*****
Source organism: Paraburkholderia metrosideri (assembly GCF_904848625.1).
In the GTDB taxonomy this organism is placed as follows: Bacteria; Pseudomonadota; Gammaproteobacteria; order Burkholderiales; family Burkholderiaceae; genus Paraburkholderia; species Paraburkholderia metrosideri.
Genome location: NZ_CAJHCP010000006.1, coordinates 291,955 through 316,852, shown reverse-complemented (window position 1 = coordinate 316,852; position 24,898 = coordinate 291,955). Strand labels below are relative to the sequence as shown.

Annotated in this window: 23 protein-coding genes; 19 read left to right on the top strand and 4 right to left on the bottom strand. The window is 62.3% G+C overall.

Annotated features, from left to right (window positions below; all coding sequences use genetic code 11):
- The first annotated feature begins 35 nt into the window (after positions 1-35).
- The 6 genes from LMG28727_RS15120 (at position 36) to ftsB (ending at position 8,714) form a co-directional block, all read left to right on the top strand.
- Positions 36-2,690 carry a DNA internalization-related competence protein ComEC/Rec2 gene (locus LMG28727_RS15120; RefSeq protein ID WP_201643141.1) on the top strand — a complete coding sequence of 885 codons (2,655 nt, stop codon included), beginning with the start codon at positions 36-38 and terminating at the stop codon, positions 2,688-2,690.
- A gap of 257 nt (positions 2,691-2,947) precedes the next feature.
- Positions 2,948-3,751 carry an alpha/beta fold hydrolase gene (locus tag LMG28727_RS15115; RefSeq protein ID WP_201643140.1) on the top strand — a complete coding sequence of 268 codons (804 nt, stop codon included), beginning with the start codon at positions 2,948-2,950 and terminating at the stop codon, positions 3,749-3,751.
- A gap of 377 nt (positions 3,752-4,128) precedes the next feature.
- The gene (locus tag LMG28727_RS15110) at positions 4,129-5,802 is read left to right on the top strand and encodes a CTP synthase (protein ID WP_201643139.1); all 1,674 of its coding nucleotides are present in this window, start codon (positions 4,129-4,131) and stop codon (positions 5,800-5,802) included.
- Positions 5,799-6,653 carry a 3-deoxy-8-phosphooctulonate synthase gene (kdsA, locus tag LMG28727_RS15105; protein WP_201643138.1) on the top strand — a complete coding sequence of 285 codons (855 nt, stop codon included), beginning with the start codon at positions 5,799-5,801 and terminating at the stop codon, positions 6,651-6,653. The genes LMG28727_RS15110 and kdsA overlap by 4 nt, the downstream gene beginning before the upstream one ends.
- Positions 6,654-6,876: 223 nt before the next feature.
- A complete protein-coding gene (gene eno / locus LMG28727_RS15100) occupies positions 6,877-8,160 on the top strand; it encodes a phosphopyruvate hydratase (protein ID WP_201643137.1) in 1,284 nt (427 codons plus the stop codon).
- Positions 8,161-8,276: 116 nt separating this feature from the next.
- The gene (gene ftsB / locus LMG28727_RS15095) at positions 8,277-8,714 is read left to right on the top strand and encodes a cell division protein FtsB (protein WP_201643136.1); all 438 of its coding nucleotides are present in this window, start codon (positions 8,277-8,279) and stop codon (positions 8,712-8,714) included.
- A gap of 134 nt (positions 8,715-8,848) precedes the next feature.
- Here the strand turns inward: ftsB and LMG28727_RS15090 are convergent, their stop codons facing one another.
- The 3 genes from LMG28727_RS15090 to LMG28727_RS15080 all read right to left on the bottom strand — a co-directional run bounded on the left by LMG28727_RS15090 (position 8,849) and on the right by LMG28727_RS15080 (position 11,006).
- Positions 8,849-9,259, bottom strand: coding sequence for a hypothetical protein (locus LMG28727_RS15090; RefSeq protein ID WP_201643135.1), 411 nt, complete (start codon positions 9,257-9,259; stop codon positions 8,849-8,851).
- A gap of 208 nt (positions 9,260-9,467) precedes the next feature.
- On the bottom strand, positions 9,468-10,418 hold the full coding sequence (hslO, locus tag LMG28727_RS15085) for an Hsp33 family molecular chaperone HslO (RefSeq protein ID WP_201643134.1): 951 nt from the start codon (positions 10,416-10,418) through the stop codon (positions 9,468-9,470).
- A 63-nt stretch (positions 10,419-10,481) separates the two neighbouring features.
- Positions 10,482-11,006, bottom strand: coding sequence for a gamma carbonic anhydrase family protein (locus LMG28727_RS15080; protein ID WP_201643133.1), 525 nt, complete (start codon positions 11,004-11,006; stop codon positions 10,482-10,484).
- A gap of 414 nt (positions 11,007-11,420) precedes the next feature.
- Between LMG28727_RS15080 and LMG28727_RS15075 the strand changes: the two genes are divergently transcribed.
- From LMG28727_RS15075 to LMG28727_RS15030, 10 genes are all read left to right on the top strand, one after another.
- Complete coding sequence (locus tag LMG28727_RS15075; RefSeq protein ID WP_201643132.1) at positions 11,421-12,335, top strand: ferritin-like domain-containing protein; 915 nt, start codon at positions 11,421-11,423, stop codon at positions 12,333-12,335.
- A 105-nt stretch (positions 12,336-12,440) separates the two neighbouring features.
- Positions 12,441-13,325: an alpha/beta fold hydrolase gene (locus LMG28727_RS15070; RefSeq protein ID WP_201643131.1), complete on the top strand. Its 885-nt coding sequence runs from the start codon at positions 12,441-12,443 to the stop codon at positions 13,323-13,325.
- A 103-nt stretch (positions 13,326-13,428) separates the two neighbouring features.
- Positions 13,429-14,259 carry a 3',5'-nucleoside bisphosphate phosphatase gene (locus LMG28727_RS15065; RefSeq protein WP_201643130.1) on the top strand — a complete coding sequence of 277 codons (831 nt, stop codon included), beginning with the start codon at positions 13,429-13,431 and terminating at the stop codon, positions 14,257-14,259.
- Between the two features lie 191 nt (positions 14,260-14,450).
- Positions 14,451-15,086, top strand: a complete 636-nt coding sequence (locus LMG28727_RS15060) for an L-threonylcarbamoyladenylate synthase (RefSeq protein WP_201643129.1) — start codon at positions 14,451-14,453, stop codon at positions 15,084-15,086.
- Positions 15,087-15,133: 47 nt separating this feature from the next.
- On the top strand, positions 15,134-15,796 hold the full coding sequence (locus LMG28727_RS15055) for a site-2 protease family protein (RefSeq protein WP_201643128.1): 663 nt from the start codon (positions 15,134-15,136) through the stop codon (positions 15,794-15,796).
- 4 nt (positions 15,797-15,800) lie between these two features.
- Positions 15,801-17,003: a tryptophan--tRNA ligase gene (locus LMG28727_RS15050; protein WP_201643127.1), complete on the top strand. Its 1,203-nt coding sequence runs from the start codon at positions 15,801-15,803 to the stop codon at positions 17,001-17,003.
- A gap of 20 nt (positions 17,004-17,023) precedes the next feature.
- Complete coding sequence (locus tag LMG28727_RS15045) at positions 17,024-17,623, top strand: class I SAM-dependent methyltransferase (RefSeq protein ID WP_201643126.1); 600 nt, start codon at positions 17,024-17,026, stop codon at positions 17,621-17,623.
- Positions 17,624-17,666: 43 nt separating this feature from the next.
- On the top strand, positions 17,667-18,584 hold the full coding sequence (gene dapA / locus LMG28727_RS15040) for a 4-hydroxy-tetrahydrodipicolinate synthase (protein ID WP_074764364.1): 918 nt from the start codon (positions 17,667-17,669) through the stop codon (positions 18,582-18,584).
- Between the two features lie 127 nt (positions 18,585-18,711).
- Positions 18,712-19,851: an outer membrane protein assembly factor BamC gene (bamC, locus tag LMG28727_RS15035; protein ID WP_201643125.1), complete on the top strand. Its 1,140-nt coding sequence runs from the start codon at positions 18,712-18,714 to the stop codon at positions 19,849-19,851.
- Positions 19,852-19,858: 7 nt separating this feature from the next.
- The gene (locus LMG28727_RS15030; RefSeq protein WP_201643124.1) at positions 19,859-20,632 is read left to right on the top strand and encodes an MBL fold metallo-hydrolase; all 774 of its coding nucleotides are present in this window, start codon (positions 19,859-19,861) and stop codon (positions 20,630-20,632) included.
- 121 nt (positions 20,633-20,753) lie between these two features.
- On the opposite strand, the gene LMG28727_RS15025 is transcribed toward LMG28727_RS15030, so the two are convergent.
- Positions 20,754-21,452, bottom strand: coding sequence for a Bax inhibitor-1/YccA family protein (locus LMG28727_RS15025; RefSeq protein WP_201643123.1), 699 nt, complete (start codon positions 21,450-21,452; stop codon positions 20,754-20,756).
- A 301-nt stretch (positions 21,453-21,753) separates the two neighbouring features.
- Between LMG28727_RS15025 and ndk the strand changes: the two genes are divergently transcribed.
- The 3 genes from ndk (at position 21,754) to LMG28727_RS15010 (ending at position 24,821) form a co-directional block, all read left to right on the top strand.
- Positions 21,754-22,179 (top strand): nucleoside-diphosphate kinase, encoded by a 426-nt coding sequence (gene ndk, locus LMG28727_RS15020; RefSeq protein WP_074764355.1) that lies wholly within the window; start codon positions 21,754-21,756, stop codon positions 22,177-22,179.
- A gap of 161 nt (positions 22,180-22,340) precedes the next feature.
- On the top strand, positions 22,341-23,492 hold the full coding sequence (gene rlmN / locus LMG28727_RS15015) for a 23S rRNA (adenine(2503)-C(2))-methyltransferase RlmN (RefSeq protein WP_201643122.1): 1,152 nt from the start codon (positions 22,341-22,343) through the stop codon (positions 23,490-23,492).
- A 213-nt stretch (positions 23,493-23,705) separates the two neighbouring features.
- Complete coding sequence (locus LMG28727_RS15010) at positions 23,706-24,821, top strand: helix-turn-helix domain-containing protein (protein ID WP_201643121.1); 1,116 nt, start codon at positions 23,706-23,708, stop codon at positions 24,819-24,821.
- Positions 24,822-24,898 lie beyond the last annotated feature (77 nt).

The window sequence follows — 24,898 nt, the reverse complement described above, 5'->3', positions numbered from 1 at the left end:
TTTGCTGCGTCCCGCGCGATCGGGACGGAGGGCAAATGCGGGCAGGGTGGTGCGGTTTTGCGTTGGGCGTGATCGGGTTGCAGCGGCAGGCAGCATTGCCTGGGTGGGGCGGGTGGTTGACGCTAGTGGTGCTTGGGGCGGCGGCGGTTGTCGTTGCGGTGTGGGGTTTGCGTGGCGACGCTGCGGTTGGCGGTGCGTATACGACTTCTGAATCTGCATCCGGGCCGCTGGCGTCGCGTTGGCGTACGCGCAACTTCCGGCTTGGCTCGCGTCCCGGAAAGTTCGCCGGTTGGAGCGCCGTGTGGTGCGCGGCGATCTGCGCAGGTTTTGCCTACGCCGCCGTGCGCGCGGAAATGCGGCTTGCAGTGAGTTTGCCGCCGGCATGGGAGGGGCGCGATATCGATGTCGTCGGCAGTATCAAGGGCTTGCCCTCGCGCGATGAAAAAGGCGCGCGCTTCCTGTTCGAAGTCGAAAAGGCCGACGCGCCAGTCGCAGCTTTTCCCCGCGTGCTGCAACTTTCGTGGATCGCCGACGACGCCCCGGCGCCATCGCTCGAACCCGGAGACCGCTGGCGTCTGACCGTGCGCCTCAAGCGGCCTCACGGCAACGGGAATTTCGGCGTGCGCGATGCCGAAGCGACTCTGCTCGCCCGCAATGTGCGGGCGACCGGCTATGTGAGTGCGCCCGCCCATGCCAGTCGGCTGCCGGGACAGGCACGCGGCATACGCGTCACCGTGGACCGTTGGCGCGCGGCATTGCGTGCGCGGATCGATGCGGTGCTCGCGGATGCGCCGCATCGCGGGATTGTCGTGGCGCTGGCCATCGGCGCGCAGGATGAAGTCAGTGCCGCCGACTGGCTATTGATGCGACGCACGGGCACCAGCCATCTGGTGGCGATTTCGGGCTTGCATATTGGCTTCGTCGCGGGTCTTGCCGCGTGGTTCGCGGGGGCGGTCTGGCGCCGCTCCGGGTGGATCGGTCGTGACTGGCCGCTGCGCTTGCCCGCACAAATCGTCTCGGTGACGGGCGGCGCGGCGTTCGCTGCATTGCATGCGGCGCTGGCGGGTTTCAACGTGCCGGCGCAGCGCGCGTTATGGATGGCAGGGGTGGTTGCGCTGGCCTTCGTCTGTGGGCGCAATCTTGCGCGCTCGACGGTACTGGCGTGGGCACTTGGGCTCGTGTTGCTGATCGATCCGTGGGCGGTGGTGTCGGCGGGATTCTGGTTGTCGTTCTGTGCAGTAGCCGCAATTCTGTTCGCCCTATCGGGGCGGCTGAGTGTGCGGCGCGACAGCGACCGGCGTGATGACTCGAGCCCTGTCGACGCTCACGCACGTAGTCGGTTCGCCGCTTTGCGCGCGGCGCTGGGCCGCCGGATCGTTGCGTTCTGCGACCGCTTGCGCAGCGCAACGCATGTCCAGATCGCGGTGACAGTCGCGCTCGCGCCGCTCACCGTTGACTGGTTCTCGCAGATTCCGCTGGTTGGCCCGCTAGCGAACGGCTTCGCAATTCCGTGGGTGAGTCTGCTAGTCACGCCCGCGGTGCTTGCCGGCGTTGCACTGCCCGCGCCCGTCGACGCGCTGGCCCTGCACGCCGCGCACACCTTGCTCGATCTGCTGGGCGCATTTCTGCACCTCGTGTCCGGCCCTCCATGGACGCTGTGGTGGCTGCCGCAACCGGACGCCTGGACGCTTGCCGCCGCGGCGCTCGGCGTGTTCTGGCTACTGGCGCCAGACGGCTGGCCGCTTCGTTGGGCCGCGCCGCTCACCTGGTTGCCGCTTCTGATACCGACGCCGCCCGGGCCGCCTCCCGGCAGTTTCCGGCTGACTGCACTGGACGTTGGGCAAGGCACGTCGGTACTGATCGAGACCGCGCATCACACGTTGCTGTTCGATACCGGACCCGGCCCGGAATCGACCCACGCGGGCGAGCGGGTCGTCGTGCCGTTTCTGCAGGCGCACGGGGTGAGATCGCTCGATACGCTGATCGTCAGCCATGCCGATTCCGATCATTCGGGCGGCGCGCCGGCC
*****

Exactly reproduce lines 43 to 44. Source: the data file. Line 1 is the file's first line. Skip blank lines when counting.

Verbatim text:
- On the top strand, positions 17,667-18,584 hold the full coding sequence (gene dapA / locus LMG28727_RS15040) for a 4-hydroxy-tetrahydrodipicolinate synthase (protein ID WP_074764364.1): 918 nt from the start codon (positions 17,667-17,669) through the stop codon (positions 18,582-18,584).
- Between the two features lie 127 nt (positions 18,585-18,711).